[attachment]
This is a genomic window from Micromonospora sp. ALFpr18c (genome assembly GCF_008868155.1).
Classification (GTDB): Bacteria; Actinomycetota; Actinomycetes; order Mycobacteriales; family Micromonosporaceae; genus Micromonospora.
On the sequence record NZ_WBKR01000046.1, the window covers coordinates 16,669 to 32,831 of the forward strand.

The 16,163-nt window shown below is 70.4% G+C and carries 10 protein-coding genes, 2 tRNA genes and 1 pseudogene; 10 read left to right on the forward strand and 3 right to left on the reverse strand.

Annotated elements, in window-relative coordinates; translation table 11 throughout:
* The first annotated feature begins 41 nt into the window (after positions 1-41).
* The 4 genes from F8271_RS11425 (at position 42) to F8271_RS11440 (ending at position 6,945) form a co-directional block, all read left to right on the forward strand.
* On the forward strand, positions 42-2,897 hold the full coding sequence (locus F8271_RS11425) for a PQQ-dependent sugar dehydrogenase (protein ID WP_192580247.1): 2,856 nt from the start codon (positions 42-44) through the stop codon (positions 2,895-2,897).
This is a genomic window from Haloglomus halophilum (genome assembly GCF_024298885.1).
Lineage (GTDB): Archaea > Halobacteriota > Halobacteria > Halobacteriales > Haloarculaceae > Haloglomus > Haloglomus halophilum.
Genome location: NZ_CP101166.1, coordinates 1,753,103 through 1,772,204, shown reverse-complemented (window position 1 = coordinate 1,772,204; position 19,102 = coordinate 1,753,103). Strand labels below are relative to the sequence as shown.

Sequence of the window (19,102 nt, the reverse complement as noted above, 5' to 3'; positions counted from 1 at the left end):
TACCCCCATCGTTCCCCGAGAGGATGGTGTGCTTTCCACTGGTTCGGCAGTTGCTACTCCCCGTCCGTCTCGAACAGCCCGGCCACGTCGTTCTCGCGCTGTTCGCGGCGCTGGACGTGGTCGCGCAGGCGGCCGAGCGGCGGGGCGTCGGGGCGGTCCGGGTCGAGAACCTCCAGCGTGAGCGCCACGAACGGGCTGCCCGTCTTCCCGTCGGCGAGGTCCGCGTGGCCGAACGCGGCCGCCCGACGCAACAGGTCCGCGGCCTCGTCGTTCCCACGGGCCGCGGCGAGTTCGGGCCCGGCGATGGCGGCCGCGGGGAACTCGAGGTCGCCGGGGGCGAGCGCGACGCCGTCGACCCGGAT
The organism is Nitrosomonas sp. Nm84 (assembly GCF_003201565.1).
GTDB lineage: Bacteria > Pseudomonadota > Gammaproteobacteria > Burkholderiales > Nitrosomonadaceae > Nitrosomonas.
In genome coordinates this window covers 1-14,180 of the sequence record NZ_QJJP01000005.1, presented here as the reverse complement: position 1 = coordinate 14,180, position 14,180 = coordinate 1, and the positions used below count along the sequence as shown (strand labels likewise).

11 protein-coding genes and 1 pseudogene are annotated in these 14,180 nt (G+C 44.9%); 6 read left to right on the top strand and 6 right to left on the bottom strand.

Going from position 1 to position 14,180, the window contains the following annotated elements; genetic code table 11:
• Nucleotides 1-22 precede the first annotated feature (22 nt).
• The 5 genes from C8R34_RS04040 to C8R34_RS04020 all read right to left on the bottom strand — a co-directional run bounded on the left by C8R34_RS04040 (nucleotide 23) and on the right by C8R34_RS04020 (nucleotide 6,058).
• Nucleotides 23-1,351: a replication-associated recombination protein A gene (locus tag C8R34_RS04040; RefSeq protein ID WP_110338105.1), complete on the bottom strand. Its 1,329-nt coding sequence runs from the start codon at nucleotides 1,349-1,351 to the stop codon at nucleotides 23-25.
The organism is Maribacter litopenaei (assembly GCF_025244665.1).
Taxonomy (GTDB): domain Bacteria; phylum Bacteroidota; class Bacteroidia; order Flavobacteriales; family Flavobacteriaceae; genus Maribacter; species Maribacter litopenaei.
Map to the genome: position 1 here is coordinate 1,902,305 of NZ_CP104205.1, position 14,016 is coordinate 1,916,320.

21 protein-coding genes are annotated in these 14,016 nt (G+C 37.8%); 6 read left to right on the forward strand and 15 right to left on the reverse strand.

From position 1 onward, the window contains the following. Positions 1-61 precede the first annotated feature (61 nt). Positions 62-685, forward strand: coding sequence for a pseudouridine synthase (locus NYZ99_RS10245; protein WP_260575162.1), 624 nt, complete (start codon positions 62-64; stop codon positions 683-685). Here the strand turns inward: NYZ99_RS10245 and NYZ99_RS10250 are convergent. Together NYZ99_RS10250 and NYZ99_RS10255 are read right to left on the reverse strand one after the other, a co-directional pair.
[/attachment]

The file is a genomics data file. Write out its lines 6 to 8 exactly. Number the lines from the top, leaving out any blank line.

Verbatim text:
* The first annotated feature begins 41 nt into the window (after positions 1-41).
* The 4 genes from F8271_RS11425 (at position 42) to F8271_RS11440 (ending at position 6,945) form a co-directional block, all read left to right on the forward strand.
* On the forward strand, positions 42-2,897 hold the full coding sequence (locus F8271_RS11425) for a PQQ-dependent sugar dehydrogenase (protein ID WP_192580247.1): 2,856 nt from the start codon (positions 42-44) through the stop codon (positions 2,895-2,897).